Thoroughbreds, Trainers, Toffs and Tic Tac Men; A Cartoon History of Horse Racing in New Zealand

  • Annette King

I am delighted to be launching David Grant's book tonight, firstly because it is special for a Racing Minister to be launching a new book on racing, and secondly because sometimes I feel like a modern, political and female equivalent of a "tic tac man".

For those of you who don't know, there used to be a strictly hierarchical element in the world of bookmakers when they operated on New Zealand racecourse.

Top of the heap were the bookmakers themselves, of course. They took responsibility for the odds, and stood on their banana boxes shouting them. Alongside them stood their clerks, sometimes called pencillers. These pencillers wrote down the size of the bet and the name of the horse.

Below them in the pecking order came the touts, who were often disqualified trainers or jockeys, and who wandered the course seeking inside information. The touts then passed the information to the tic tac men, who in turn semaphored it back to the bookies.

So, in effect, the tic tac men were among the first New Zealand recipients of leaks. In these modern days politicians have taken over this role. We are the ones who get the leaks, and we are the ones who try to use them to best advantage. It just happens that some politicians tend to ACT a little bit tic tackier than others.

But to return to David's book. It is important firstly to acknowledge Charmain Firth, of Dunmore Press, the publishers, and Lydia Wevers, director of the Stout Research Centre. Mostly, of course, however, I want to acknowledge David himself.

This book represents the very first New Zealand cartoon history entirely related to a specific social subject. It is no dry academic history either; it is popular history, and it entertains as well as informs.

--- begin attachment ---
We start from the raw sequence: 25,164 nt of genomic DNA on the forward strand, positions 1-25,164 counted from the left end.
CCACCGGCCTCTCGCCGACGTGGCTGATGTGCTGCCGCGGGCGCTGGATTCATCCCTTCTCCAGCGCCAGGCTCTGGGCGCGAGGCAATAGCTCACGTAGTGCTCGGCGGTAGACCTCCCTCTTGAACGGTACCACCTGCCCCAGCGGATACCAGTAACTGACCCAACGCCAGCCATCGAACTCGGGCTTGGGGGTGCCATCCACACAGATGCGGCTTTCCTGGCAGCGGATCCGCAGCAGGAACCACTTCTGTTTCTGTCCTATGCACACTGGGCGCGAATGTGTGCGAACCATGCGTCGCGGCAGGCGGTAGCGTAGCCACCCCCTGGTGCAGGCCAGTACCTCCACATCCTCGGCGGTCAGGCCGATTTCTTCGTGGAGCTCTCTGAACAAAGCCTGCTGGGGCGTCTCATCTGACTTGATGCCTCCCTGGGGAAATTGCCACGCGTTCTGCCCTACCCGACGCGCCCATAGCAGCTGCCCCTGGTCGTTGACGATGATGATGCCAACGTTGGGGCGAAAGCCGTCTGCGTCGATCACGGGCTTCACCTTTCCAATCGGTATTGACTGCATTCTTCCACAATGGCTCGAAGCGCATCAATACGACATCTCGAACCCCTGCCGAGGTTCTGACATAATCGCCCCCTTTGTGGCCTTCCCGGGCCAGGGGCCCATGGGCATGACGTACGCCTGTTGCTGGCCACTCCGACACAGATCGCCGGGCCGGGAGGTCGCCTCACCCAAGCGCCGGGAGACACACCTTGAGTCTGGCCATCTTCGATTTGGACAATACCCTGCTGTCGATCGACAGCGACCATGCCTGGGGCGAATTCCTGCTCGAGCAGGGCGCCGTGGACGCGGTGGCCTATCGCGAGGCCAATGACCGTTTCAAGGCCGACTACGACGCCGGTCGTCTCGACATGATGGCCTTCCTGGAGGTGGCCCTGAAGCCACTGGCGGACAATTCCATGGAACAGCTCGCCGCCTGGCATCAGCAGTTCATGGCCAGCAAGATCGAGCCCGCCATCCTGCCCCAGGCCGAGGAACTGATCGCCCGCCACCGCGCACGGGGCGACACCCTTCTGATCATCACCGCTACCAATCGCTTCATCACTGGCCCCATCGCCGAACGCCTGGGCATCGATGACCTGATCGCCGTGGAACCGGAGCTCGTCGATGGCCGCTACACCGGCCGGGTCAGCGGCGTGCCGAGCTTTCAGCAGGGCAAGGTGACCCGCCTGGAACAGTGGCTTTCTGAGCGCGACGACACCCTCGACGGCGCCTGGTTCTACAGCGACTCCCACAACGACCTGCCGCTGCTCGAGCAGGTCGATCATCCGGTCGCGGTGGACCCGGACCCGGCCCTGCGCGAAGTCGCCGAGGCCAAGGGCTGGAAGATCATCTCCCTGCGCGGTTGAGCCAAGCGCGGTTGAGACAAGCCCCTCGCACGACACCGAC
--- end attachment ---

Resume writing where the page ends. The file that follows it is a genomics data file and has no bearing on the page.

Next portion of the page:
I was particularly interested in the considerable role cartoons have played in racing politics. There has been much debate over the years whether there should be a Racing Minister. I have sometimes asked myself this question. Well, I am in no doubt now that we need to keep politics in racing so that we keep the glorious tradition alive of political cartoons on racing issues.

In New Zealand the most virulent of these cartoons appeared during the lengthy debate on banning bookies, but the tradition survives. A recent article in a British political journal analysed the content of cartoons in the 1997 British election. Several of them had racing analogies. The thoroughbred horse will always be rich in imagery.

Mind you, I was pleased in that British analysis to note that other animals were also rich in imagery as far as the Tories were concerned. Animals like the extinct dodo, tortoises, dead ducks and headless chickens also featured prominently.

New Zealand has a rich cartooning heritage. For a small country, we have produced, and continue to produce, some of the best political and social cartoonists in the world. Some of them are represented in this book, and I have no doubt they would be proud to be associated with it. David has honoured their work by the way he has presented it, and by the sharpness and wit of his own observations.

The history of racing in New Zealand is very much a social history of changing times and values. It is also very much a story of endurance. Everyone knows what an important part of the social fabric racing was in days gone by, yet today it still employs many thousands of New Zealanders, and it earns New Zealand a deserved international reputation for quality and skill.

Just as importantly as any of that, however, racing retains this amazing potential to move people. Who will forget Kiwi's run from the back of the field to win the Melbourne Cup? No one who reads this book, that's for certain.

And then there was my own favourite, the great duel between Bonecrusher and Our Waverley Star in the Cox Plate. And today we all cheer for Sunline in the same race.

David takes us on a journey through New Zealand racing from the criminal class of yesteryear to the modern day role models for all young people like Michael Walker.

David, you have done a wonderful and an important job. My sincere congratulations to you. And for all you punters here today, you are on to a sure thing. As a good tic tac person, I can leak this inside information. For today only, you can purchase this book for just $29.95. The price goes up tomorrow.

I am delighted to be launching this book, and I wish David and Dunmore Press all the best with it. David deserves it for his enterprise, and Dunmore Press does too for continuing support of subjects precious to our heritage. Congratulations to you all.